This is a dystopian tendency in the genre, in which descriptions of nature are increasingly characterized by the writer’s concerns over what is happening to the landscape in question, and what the future might hold in a world where ...

Author: Christian Hummelsund Voie

Publisher:

ISBN: 9188527336

Category:

Page: 190

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The point of departure for this study is the hypothesis that the American genre of nature writing has reached an important crossroads in the way it describes the human-nature relationship. My study argues that the awareness of the large-scale environmental changes that are signaled in terms such as the Anthropocene has changed the way nature writers approach their genre. Where traditional nature writing would tend to posit a separation between pristine and humanized environments, the nature writing of the Anthropocene emerges from the awareness that environmental impacts have reached a scope where no such distinction can be made. The traditional narrative of retreat to pristine nature or the wilderness from civilization has thus been replaced in Anthropocenic nature writing with the narrative of confrontation with a natural environment impacted by humans. This is a dystopian tendency in the genre, in which descriptions of nature are increasingly characterized by the writer’s concerns over what is happening to the landscape in question, and what the future might hold in a world where industrial humanity is affecting all ecological processes. Such literature increasingly foregrounds the best available environmental science, and the texts mark a shift from the traditional focus on spiritual connections with the environment, towards more material and functional understandings of the role of humanity in the complex organic and inorganic dynamics that maintain the world’s ecosystems. This dissertation analyzes the emergence of Anthropocenic awareness in selected texts of contemporary American nature writing with reference to its five main features: scientific interest in the function of ecosystems, interest in the agency of matter rendered through what is referred to as material nature writing, the dignification of the overlooked, the environmental landscape of fear, and a turn in the genre towards matters of environmental justice. Even though what I refer to as Anthropocenic nature writing may seem dystopian, this dissertation foregrounds the various ways in which the narrative of confrontation with the human also invites activism and engagement in the hope of stimulating change and environmental justice.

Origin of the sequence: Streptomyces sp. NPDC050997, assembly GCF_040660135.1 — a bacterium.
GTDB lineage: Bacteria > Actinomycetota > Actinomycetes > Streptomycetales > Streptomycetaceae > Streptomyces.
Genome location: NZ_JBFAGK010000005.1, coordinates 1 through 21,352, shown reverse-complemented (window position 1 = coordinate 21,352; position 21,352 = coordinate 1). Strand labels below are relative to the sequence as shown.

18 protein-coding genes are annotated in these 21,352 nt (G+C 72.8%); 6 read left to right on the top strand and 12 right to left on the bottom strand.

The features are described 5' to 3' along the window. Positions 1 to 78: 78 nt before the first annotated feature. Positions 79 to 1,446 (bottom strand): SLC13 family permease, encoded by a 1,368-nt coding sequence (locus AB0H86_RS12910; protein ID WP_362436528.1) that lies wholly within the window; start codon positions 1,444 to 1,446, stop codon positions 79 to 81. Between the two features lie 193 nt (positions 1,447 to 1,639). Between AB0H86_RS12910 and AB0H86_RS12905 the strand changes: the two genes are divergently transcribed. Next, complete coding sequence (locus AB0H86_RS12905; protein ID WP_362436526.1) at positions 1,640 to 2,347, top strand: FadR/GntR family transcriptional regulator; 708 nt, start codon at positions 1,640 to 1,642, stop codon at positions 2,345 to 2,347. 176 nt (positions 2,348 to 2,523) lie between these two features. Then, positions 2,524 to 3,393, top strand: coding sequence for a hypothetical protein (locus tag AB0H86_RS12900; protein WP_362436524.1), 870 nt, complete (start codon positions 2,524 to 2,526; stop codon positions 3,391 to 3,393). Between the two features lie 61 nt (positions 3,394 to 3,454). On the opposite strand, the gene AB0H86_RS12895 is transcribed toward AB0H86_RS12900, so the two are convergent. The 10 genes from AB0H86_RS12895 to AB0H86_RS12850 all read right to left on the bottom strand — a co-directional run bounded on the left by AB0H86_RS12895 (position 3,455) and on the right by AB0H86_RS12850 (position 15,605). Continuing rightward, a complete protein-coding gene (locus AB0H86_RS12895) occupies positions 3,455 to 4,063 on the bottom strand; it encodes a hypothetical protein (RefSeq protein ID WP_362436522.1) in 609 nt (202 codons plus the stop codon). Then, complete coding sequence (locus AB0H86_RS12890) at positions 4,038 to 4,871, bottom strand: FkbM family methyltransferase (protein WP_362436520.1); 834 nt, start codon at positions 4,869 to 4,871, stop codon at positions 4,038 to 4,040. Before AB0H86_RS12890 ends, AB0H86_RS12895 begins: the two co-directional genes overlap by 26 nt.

The New Nature Writing

Rooted in the work of an older generation of environment-focused authors and activists, this new form is both stylistically innovative and mindful of ecology and conservation practice.

Author: Jos Smith

Publisher: Bloomsbury Publishing

ISBN: 9781474275033

Category: Literary Criticism

Page: 224

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In the last decade there has been a proliferation of landscape writing in Britain and Ireland, often referred to as 'The New Nature Writing'. Rooted in the work of an older generation of environment-focused authors and activists, this new form is both stylistically innovative and mindful of ecology and conservation practice. The New Nature Writing: Rethinking the Literature of Place connects these two generations to show that the contemporary energy around the cultures of landscape and place is the outcome of a long-standing relationship between environmentalism and the arts. Drawing on original interviews with authors, archival research, and scholarly work in the fields of literary geographies, ecocriticism and archipelagic criticism, the book covers the work of such writers as Robert Macfarlane, Richard Mabey, Tim Robinson and Alice Oswald. Examining the ways in which these authors have engaged with a wide range of different environments, from the edgelands to island spaces, Jos Smith reveals how they recreate a resourceful and dynamic sense of localism in rebellion against the homogenising growth of “clone town Britain.”

Wildbranch

A powerful collection of essays and poetry by both prominent American environmental writers and exciting new voices.

Author: Florence Caplow

Publisher:

ISBN: 1607811243

Category: Literary Collections

Page: 292

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A powerful collection of essays and poetry by both prominent American environmental writers and exciting new voices.

The Best American Science and Nature Writing 2018

One line of research, “intent-oriented,” has converged on a consensus that what
drives environmental behaviors is not ... That self-identification has been shown
to be a better predictor of pro-environment/energy-saving behaviors than other ...

Author: Sam Kean

Publisher: Mariner Books

ISBN: 9781328987808

Category:

Page: 368

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Best-selling author Sam Kean edits this year's volume of the finest science and nature writing.

Literature of Nature

First published in 1999. Routledge is an imprint of Taylor & Francis, an informa company.

Author: Patrick D. Murphy

Publisher: Taylor & Francis

ISBN: 1579580106

Category: Literary Criticism

Page: 490

View: 232

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First published in 1999. Routledge is an imprint of Taylor & Francis, an informa company.

Writing the Environment in Nineteenth Century American Literature

Taken together, these essays offer a fresh perspective on the roots of environmental literature in nineteenth-century American nonfiction, fiction, and poetry as well as in multi-genre compositions such as the travel writings of Margaret ...

Author: Steven Petersheim

Publisher: Lexington Books

ISBN: 9781498508384

Category: Literary Criticism

Page: 254